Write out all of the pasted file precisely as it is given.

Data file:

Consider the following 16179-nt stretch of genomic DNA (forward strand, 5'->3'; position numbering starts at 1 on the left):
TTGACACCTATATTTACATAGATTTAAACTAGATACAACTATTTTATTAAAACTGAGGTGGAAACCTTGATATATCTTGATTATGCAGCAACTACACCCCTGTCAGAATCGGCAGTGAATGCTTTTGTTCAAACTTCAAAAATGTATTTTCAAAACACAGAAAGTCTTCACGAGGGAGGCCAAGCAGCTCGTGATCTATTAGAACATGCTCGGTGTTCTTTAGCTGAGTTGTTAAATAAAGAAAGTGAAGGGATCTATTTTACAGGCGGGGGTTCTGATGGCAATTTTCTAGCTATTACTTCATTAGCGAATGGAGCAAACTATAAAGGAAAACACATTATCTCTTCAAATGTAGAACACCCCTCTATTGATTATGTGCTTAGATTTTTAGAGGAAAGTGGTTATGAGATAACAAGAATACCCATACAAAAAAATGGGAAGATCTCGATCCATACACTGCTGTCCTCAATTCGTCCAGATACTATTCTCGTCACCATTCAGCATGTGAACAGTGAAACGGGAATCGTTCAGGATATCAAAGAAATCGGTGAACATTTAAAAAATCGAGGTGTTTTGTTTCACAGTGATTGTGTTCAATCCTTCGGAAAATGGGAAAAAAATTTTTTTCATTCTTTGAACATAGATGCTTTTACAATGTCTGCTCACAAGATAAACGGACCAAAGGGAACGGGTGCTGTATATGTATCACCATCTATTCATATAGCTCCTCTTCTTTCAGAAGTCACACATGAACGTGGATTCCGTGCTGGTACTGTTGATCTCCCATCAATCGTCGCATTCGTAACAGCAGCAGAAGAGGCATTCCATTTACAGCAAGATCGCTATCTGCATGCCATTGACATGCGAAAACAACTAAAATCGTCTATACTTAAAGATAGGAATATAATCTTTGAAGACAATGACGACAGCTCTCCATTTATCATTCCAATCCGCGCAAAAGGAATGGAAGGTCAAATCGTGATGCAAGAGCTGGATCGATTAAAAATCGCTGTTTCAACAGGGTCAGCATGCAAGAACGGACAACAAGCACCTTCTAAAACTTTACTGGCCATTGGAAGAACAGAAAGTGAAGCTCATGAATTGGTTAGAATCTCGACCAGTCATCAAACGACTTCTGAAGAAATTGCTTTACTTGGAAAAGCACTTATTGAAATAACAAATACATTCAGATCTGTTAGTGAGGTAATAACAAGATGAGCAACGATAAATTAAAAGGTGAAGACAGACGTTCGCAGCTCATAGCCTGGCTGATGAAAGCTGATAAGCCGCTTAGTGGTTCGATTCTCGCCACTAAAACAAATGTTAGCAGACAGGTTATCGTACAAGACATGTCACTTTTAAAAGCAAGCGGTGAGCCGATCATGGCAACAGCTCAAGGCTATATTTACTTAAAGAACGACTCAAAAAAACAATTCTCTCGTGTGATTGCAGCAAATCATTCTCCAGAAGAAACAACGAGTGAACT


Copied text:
Consider the following 16179-nt stretch of genomic DNA (forward strand, 5'->3'; position numbering starts at 1 on the left):
TTGACACCTATATTTACATAGATTTAAACTAGATACAACTATTTTATTAAAACTGAGGTGGAAACCTTGATATATCTTGATTATGCAGCAACTACACCCCTGTCAGAATCGGCAGTGAATGCTTTTGTTCAAACTTCAAAAATGTATTTTCAAAACACAGAAAGTCTTCACGAGGGAGGCCAAGCAGCTCGTGATCTATTAGAACATGCTCGGTGTTCTTTAGCTGAGTTGTTAAATAAAGAAAGTGAAGGGATCTATTTTACAGGCGGGGGTTCTGATGGCAATTTTCTAGCTATTACTTCATTAGCGAATGGAGCAAACTATAAAGGAAAACACATTATCTCTTCAAATGTAGAACACCCCTCTATTGATTATGTGCTTAGATTTTTAGAGGAAAGTGGTTATGAGATAACAAGAATACCCATACAAAAAAATGGGAAGATCTCGATCCATACACTGCTGTCCTCAATTCGTCCAGATACTATTCTCGTCACCATTCAGCATGTGAACAGTGAAACGGGAATCGTTCAGGATATCAAAGAAATCGGTGAACATTTAAAAAATCGAGGTGTTTTGTTTCACAGTGATTGTGTTCAATCCTTCGGAAAATGGGAAAAAAATTTTTTTCATTCTTTGAACATAGATGCTTTTACAATGTCTGCTCACAAGATAAACGGACCAAAGGGAACGGGTGCTGTATATGTATCACCATCTATTCATATAGCTCCTCTTCTTTCAGAAGTCACACATGAACGTGGATTCCGTGCTGGTACTGTTGATCTCCCATCAATCGTCGCATTCGTAACAGCAGCAGAAGAGGCATTCCATTTACAGCAAGATCGCTATCTGCATGCCATTGACATGCGAAAACAACTAAAATCGTCTATACTTAAAGATAGGAATATAATCTTTGAAGACAATGACGACAGCTCTCCATTTATCATTCCAATCCGCGCAAAAGGAATGGAAGGTCAAATCGTGATGCAAGAGCTGGATCGATTAAAAATCGCTGTTTCAACAGGGTCAGCATGCAAGAACGGACAACAAGCACCTTCTAAAACTTTACTGGCCATTGGAAGAACAGAAAGTGAAGCTCATGAATTGGTTAGAATCTCGACCAGTCATCAAACGACTTCTGAAGAAATTGCTTTACTTGGAAAAGCACTTATTGAAATAACAAATACATTCAGATCTGTTAGTGAGGTAATAACAAGATGAGCAACGATAAATTAAAAGGTGAAGACAGACGTTCGCAGCTCATAGCCTGGCTGATGAAAGCTGATAAGCCGCTTAGTGGTTCGATTCTCGCCACTAAAACAAATGTTAGCAGACAGGTTATCGTACAAGACATGTCACTTTTAAAAGCAAGCGGTGAGCCGATCATGGCAACAGCTCAAGGCTATATTTACTTAAAGAACGACTCAAAAAAACAATTCTCTCGTGTGATTGCAGCAAATCATTCTCCAGAAGAAACAACGAGTGAACT